July is a month for patriotism—at least, it is a time for celebration and introspection—among Canadians, Americans, the French, and the Inuit. Last week, July 9th, the Inuit marked Nunavut Day, the anniversary of their territory’s peaceful transition to autonomy 19 years ago. It follows the Canadian celebration of its independence from England, called Canada Day, on July 1st, and the American Independence Day on July 4th. Bastille Day, the French national holiday, occurs on the 14th.
On July 9, 1993, Pauline Browes, at the time Canadian government minister for Indian and Northern Affairs, flew to Coppermine, now known as Kugluktuk, to attend a ceremony and proclaim that the Nunavut Land Claims Agreement was officially in effect. The agreement had been signed by then Prime Minister of Canada Brian Mulroney six weeks earlier in Iqaluit.
Paul Quassa, President of Nunavut Tunngavik, said at that time, “Let us have a great celebration for this is a day to remember. A day we will always cherish. A day we will call Nunavut Day for the rest of our future.”
Hundreds of people gathered this year behind the territorial legislative building in Iqaluit, the territorial capital, to celebrate. They feasted on country food and honored the people who had been awarded Queen Elizabeth II Diamond Jubilee medals for exemplary service to their communities.
Veronica Dewar told the press that it was more than just a huge party. “I think it’s a good way of reflecting on our culture and history—the beginning of the land claims agreement and the establishment of Nunavut,” she said. She expressed pleasure in seeing everyone celebrating during the party, but she was still quite concerned about the very real issue of the cost of food in Nunavut. She works as a translator at the Qikigtani Inuit Association.
Territorial leaders and politicians had similar thoughts—pride in what has been accomplished, but caution about the many challenges that face the Inuit and their territory. Cathy Towtongie, president of Nunavut Tunngavik, echoed that theme. Life is still hard, even with all the expressions of positive feelings about the birthday of the territory. Food security is a very real issue, she said.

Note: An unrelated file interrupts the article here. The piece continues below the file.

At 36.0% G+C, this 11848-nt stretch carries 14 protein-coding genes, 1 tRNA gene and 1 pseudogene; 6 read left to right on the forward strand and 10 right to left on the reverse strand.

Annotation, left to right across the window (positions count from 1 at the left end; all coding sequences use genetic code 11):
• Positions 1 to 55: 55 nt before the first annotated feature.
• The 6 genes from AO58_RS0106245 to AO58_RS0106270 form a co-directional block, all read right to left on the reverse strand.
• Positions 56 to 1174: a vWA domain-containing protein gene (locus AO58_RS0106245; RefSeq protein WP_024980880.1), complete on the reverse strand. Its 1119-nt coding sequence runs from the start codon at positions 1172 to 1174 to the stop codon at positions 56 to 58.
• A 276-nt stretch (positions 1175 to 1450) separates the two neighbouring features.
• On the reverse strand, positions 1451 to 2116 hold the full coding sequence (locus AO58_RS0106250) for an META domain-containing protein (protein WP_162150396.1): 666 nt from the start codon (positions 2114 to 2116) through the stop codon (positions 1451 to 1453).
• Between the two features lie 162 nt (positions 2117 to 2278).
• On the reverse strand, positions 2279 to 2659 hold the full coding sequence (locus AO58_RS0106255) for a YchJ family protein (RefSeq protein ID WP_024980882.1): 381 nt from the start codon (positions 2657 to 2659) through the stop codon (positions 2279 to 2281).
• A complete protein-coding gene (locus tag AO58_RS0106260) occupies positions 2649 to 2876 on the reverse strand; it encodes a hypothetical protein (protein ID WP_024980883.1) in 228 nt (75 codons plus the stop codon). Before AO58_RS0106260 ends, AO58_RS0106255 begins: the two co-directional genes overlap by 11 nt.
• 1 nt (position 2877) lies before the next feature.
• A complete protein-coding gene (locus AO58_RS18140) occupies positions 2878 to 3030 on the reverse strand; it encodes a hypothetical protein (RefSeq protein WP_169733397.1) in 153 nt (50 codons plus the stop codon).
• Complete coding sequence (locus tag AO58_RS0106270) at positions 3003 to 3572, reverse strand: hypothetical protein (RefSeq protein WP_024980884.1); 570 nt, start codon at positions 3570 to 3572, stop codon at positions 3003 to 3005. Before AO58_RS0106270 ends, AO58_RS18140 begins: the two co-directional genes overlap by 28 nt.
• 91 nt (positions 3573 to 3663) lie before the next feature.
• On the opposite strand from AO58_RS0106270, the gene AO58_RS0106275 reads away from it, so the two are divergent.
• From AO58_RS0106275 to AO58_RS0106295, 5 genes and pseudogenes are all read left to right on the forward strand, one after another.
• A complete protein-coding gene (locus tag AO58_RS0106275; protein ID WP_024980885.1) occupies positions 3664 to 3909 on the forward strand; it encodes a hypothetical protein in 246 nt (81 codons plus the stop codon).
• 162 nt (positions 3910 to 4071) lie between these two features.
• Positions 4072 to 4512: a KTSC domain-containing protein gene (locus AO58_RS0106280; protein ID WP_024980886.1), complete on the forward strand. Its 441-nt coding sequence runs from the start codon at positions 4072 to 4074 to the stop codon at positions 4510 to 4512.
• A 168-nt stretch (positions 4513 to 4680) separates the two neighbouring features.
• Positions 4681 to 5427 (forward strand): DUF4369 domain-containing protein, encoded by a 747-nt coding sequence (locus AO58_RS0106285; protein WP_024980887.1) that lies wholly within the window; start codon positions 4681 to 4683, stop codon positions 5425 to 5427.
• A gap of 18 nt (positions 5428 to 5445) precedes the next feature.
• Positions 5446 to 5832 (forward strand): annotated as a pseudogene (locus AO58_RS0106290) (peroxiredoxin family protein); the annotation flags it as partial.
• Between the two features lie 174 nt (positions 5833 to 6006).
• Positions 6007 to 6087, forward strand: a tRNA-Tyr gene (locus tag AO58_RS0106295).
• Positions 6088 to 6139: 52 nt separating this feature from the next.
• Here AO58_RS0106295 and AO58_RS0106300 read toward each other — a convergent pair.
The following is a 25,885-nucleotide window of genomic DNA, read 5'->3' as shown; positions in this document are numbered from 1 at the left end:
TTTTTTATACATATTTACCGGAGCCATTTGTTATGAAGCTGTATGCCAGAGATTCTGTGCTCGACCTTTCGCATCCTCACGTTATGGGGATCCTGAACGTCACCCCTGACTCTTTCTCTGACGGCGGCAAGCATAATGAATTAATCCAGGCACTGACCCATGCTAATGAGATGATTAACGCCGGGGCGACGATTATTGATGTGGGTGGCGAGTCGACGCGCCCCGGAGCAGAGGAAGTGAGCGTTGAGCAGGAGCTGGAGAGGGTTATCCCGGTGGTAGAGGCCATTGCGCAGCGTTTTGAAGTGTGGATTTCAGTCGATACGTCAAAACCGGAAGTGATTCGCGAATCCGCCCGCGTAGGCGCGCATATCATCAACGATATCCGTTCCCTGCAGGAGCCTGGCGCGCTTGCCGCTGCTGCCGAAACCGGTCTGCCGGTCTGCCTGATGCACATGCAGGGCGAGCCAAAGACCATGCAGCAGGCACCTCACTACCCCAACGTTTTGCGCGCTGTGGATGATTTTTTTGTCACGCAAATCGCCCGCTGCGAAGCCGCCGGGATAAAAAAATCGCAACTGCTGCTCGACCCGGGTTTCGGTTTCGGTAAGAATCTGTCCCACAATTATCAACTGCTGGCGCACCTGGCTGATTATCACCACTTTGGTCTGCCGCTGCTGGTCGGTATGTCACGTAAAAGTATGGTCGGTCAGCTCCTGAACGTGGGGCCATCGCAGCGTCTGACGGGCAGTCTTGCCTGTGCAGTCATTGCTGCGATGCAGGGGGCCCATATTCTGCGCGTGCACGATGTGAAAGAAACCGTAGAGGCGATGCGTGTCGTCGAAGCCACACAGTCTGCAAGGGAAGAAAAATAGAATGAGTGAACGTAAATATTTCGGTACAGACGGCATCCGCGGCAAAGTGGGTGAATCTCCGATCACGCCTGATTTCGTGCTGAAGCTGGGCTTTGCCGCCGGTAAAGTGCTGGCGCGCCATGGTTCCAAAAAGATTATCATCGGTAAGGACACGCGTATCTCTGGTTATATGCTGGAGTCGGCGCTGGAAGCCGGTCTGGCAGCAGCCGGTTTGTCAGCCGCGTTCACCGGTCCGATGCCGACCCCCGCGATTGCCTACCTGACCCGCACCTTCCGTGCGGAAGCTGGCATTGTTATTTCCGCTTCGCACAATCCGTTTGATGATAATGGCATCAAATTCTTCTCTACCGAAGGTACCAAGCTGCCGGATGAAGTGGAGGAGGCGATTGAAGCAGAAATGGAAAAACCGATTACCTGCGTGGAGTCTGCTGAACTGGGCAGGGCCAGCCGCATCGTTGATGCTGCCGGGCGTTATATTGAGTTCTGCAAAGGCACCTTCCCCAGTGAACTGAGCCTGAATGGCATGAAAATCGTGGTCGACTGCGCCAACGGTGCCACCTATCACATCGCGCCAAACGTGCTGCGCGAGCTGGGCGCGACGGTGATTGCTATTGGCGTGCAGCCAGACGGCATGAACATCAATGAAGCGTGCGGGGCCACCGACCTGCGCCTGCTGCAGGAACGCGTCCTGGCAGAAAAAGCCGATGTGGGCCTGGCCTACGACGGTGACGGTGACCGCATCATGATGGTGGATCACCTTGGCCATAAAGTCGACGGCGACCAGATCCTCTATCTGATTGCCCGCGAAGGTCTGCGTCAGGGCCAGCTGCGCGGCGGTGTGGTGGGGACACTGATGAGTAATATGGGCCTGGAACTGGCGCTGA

Tagak Curley, the Member of the Legislative Assembly from Rankin Inlet North, was also positive, but cautious. The founder of the group Inuit Tapiriit Kanatami, Curley said that there are always challenges along with accomplishments. He was honored along with 20 other people by being presented with a Queen Elizabeth II Diamond Jubilee medal. Many people consider him to be the father of Nunavut for his role in helping negotiate the Nunavut Land Claims Agreement.
“Ideas never shape by themselves,” Curley said. “They are created by somebody—and I happen to be one that was determined that [we] had a movement, that if all else failed, including the claims process, that we would always have something.” He advocates mining as a way of moving the territory forward, and he urges young Inuit to get an education.
Leona Aglukkaq, MP from Nunavut, awarded Curley his medal. She said that the creation of the Nunavut Territory was a start, “but growth must come next.” She continued, “now it’s time to look beyond that and work with industry. Work with the fishing industry, or the mining industry, and open those opportunities for Nunavummiut.”
Elisapie Sheutiapik, who is the current president of Pauktuutit Inuit, a women’s association, urged people to work for improvements but to be patient. “Iqaluit was only established two generations ago,” she said.. “My grandparents were first settlers. They went through starvations, and different challenges in their life, but they never gave up. And that’s why we’re here.” Also a winner of a Diamond Jubilee medal and the former mayor of Iqaluit, Sheutiapik said, “I know now things don’t happen overnight.”
Terry Audla, president of Inuit Tapiriit Kanatami, summarized the thoughts of many with his statement: “Today is a day for the Inuit of Nunavut to appreciate all that we have accomplished in the past several decades. But it is also a day for all Inuit and all Canadians to celebrate our Arctic traditions and our way of life.” July 9th, according to Audla, is a day of “pride, celebration and joy.”